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Back to the Farm (Winter Dreaming…)

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What do feminists eat for breakfast? — A walking tour

By: Kim Martin, Associate Director, THINC Lab

It’s a cold, blustery day in Southern Ontario and we’re expecting our second big ice storm of 2019. As I sit looking through the window in my kitchen at the sad state of my houseplants, I long for Spring. I long to have my hands in the dirt and the sun on my back, and am excited because this year I plan to do this not only in the comfort of my yard in London, but in a new place I discovered late last year: the Organic Farm at the University of Guelph.

If you attend UofG and haven’t visited this (not-so-little) gem, you have to go this year! You can visit just to check it out, buy local, organic fruits and veggies from their Thursday markets (2pm-6pm, May — October), or volunteer (with me!) to get your hands dirty and learn all about the wonderful work that goes on in this lush, green space.

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Edible flowers!

The first time I heard about the farm was when the wonderful Karen Houle attended an Interdisciplinary Feminisms (IF..) series talk and brought with her flowers for our speaker, as well as rosemary and fruits for the participants to share. Karen herself had run a fab brown bag session on “Guilty Pleasures” in early 2018, and when I wrote to ask her to do an extension of this for us in the following semester, she asked (ok, insisted :) ) that it not be held in THINC Lab, but that the participants come out to the farm for a discussion. I was thrilled at the thought of a farm on campus, and had no idea what was in store for us. After a short discussion entitled “What do Feminists Eat for Breakfast?” (oatmeal and tea, as it turns out), Karen and a few other farm volunteers toured ten of us around the 2.5 acres of greenhouses, fields, shrubs, and bushes of the most wonderful, delicious, colourful, and nutritious items. Highlights include edible flowers, plants dripping with the best tomatoes I’ve ever had, and learning about the thousands of garlic bulbs they were planting the following week. Though much of the farm had been turned over for the year (it was an October visit) it was easy to see what a warm and friendly space it was, and I was eager to be involved.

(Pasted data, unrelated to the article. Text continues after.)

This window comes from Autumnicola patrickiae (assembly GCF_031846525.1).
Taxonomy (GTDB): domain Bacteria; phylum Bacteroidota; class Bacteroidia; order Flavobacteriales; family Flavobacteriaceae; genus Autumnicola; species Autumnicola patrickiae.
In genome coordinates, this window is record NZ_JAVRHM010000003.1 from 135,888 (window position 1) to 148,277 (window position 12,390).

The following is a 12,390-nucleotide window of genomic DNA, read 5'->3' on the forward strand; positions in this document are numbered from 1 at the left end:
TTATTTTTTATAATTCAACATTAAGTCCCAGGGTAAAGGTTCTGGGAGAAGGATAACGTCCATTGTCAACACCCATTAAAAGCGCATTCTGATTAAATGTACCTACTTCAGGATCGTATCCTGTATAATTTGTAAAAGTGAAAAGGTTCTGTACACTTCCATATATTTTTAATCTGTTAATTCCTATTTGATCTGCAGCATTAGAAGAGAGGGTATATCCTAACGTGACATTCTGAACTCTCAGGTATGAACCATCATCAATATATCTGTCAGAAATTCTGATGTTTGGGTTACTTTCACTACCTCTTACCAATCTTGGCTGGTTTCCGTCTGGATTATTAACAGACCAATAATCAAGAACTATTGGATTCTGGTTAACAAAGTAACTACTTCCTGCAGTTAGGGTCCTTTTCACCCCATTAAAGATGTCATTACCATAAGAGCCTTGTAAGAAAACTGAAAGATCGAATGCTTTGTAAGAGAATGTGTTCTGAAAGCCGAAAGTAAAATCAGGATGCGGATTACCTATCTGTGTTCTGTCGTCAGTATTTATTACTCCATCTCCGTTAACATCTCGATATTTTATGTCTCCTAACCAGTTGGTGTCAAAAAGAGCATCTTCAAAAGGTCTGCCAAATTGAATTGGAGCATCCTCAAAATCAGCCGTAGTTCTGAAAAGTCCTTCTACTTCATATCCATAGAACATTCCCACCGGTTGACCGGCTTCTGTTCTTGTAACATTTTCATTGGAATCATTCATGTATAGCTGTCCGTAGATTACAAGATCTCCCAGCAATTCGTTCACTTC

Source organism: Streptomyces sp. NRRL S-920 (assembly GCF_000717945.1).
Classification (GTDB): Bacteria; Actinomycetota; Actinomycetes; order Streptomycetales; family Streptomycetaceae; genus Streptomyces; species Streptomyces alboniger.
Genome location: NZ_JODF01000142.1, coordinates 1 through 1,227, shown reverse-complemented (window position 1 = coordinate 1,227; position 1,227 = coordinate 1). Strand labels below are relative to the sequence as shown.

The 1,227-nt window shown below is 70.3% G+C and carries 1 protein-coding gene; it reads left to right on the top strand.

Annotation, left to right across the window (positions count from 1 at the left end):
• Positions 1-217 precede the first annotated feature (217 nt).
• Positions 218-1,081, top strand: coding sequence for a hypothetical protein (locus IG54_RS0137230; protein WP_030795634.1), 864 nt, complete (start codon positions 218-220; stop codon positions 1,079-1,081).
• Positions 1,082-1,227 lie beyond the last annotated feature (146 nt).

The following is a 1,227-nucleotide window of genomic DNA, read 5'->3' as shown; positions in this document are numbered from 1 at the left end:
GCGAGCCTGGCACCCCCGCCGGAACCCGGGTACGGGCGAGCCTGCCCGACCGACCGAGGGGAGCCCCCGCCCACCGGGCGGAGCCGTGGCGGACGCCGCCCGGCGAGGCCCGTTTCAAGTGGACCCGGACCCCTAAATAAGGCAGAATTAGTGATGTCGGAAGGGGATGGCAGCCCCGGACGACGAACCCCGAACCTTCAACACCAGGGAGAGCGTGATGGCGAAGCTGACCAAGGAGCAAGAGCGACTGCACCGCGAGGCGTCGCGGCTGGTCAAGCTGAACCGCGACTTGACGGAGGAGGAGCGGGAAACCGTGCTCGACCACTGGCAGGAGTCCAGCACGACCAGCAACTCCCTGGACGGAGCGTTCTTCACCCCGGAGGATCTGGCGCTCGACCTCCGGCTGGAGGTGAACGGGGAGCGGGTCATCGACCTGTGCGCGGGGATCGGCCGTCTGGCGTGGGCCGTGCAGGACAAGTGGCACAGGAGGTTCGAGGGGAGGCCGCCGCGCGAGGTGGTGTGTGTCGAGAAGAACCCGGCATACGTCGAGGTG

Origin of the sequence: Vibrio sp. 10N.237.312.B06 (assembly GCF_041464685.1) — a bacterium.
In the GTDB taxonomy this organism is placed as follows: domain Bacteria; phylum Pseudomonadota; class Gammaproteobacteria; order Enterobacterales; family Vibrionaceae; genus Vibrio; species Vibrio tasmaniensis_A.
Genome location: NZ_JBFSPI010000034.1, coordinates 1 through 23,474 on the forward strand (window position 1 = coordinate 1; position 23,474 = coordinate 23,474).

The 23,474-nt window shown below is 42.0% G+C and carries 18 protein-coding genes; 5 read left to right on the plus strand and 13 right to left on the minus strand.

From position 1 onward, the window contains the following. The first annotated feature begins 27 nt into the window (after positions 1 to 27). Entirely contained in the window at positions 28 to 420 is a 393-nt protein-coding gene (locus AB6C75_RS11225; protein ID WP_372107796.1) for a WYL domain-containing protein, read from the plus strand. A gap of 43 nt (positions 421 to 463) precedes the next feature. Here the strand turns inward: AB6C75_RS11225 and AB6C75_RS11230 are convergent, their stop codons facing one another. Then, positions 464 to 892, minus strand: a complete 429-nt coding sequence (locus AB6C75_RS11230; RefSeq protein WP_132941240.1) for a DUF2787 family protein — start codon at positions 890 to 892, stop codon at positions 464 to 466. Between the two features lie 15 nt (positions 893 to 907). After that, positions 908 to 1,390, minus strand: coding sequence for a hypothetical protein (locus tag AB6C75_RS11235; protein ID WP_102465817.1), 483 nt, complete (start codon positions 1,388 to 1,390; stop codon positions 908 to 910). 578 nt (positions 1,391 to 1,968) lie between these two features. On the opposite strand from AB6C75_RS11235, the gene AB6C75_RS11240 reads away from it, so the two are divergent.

Since October, I’ve given quite a bit of thought to what it means to have green spaces on campus. Guelph students and faculty are so lucky — we have the gorgeous arboretum to wander through year-round and Johnston Green to chill in during the summer, AND we have an organic farm on campus. The benefits of having a farm on campus have been documented elsewhere, but I think experiencing this farm and spending some time amongst the plants and people there should be tied in the various Wellness Programs on campus. Getting yourself outside and back to nature, even for an hour or two a week, will reset the mind and leave you healthier (and if you are lucky like I was, with a small basket of tomatoes for your next adventure!).

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Like all community-run spaces, the Organic Farm needs things. When I was there Karen mentioned needing signs for the various paths and walkways around the farm, so I’m going to put my connections with Diyode, a local makerspace, to use and run a workshop where farm volunteers can come and learn some woodworking skills (watch this space later this year for details!) to get those signs started. You might not have money to donate, but time and energy are needed too. Faculty, staff and students are all warmly welcomed as volunteers. So, if, like me, you are dreaming of Spring and getting in touch with nature, consider a visit this year. I know they’ll appreciate the support. Karen’s invited the IF.. Series back for another wander in April, and I can’t wait to see what it looks like as flowers sprout, trees bud, and flowers blossom. Join me?

A collection of thoughts on the world of Digital Humanities by members of the DH@Guelph community and THINC Lab.

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